Everyone knows that more than seeing himself as a rock singer, Jim Morrison considered himself a lyricist. Furthermore, he also believed his poems to be his legacy over his stardom. One of the greatest ambitions in his life was to write something groundbreaking. He was obsessed with the works of poets and philosophers that had broken the barriers of what was established, taking inspiration from the English Romantics, French Symbolists, and the Beat generation.
Literature inspired him to become an artist and look for transcendence. Throughout the years, his love for literature never diminished, and he even published two books of poems The Lordes: Notes on Vision and New Creatures. Books inspired him to become an artist and create his persona. Therefore, if we seek to understand him better, we need to discover the words that inspired his work and how they truly defined his life.
1. The Doors of Perception, Aldous Huxley
It's a well-known fact that The Doors took their name off the title of Aldous Huxley's book, in which he recounted his experiences with mescaline. The title of the book itself derived from a poem by the romantic eighteenth century mystic William Blake, who wrote the following lines referring to how man relates to his world: "If the doors of perception were cleansed, then everything would appear to man as it truly is: infinite. For man has closed himself up, till he sees all things thro' narrow chinks of his cavern." This concept, which reminds us of a platonic view on life, also appeared in Morrison's lyrics in songs such as "Break on Through", with the chorus inviting the audience to cross a straight gate, "deep and wide", referring to the other side Huxley spoke of.
2. The Hero with a Thousand Faces, Joseph Campbell
During the sixties, Campbell's book marked a rite of passage in cross-cultural studies. He wrote a theory about the structures of storytelling that were presented among the mythologies of several peoples of the world. These theories inspired Morrison's approach in his writing, and he applied the symbols of what Campbell coined as the "hero's journey" for the imagery and storytelling of the disturbing Doors song "The End."
The approach to mysticism and storytelling not only inspired Morrison but also filmmakers and writers from his generation such as the one and only George Lucas, who wrote Star Wars based on the precepts established on Campbell's book.
3. On the Road, Jack Kerouac
Morrison developed affection for the Beat generation, and Jack Kerouac's novel inspired him to live an itinerant life and search for himself while on the road. Some even believe that Morrison modeled his persona by the idealized descriptions of Dean Moriarty in the book. The keyboardist for The Doors, Ray Manzarek, even said once that if Kerouac "hadn't written On the Road, The Doors would never have had been instilled with that sense of search, that sense of freeing [them]selves."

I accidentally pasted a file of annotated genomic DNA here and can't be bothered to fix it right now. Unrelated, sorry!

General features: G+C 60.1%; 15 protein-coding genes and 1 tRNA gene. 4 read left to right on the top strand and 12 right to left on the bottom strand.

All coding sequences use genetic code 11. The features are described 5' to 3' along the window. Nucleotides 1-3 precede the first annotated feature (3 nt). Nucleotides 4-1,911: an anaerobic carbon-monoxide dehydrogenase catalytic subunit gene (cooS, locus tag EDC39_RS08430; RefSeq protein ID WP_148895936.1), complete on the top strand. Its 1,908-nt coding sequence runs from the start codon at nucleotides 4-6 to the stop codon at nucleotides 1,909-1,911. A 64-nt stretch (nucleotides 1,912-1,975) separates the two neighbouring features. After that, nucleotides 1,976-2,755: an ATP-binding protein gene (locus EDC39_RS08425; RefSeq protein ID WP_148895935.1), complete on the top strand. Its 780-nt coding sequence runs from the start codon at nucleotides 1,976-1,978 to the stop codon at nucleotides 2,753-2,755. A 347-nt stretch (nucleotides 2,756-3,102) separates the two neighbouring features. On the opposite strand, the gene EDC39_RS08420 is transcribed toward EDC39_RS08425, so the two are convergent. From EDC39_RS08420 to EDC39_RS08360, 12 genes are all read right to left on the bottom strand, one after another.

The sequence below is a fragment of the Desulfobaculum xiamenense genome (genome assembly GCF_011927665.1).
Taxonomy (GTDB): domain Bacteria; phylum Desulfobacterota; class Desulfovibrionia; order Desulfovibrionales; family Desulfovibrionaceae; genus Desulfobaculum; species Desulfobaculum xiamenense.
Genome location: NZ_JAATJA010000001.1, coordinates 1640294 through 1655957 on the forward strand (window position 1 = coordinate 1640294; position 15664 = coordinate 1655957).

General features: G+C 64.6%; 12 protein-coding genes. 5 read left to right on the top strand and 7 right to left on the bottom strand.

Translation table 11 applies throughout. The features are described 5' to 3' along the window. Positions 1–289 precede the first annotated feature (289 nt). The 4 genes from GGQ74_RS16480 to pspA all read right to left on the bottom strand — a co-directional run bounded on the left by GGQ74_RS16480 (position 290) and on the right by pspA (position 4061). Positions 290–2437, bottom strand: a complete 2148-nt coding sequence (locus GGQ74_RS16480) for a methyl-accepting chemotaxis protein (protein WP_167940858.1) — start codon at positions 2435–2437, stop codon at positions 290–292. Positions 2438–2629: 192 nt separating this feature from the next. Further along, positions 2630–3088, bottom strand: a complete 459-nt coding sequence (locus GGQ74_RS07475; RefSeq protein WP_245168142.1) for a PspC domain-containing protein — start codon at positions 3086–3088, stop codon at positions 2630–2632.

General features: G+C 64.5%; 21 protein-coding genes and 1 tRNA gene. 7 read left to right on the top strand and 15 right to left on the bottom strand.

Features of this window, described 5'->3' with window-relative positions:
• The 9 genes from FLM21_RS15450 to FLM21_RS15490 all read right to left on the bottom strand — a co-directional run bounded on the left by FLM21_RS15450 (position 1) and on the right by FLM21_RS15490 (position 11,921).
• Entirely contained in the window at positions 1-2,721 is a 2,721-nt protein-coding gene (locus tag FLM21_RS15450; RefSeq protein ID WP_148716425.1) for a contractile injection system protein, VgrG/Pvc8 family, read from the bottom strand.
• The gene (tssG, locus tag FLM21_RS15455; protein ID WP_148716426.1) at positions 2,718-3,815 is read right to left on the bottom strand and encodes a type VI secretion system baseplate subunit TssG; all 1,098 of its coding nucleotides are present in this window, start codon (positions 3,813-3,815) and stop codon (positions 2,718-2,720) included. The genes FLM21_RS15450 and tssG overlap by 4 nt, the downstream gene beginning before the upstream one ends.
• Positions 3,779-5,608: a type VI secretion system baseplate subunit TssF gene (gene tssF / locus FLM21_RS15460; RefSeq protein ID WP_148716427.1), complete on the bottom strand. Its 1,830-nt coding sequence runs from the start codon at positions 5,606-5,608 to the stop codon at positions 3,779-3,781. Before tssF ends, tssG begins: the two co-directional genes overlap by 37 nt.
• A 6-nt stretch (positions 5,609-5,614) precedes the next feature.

4. The Stranger, Albert Camus
Being an avid reader throughout his teenage years, Morrison also displayed fondness for existentialist writers Albert Camus and Jean Paul Sartre. The concept of "strangeness" that he uses for "People Are Strange," is closer to the concept of alienation that Camus uses in L'etránger instead of the usual English meaning that equates it to "weirdness":
"When you're strange
faces come out of the rain
When you're strange
no one remembers your name"
5. The Birth Of Tragedy, Friedrich Nietzsche
Nihilistic philosophy really got to the core of Jim Morrison, specially through Nietzsche's first book. Like him, he identified with Dionysos, the suffering god of music and festivity. He always preferred the wild , raw impulse of making art rather than the Apollonian and rational approach to creation. Due to this, the music journalist Lesper Bangs would refer to him as the "Bozo Dionysos". Besides, Morrison also used nihilistic philosophy as a concept for his work, in examples such as the lyrics of "Five to One":
"I woke up this morning and got myself a beer,
The future's uncertain, the end is always near"
6. Complete Poems, Arthur Rimbaud
Rimbaud was one of Morrison's favorite poets, and it's been noted that he'd religiously take his books with him wherever he went. Morrison admired Rimbaud's rebelliousness and brazen poète maudit attitude, as well as his constant experimentation with hallucinogens such as opium and absinthe because of his belief that "the poet makes himself a visionary by a long derangement of the senses." In 1968, Morrison wrote a letter to William Fowlie, a professor of French Literature at Duke University, to thank him for translating Rimbaud's poems. After Morrison's death, Fowlie wrote a book where he compared the musician's life and lyrics to that of the French symbolist he so much admired. His admiration for the poet, however, has been considered detrimental by many, such as his most acknowledged biographers, Jerry Hopkins and Danny Sugarman: "It must be known that a derangement of the senses is not rational. Too much literature and film has glorified Morrison’s drug and alcohol abuse causing grotesque behavior as some sort of philosophy of life and inner genius," they state on Nobody Gets Out of Here Alive. Instead, they believe that Morrison should be valued for the quality of his work as an artist and lyricist, not for the habits that would eventually lead to his untimely death.
Now that you know some of Morrison's favorite books, you should also check the 10 Jim Morrison poems that will turn you upside down, and the history behind The Doors most psychedelic song.
The Poetry Foundation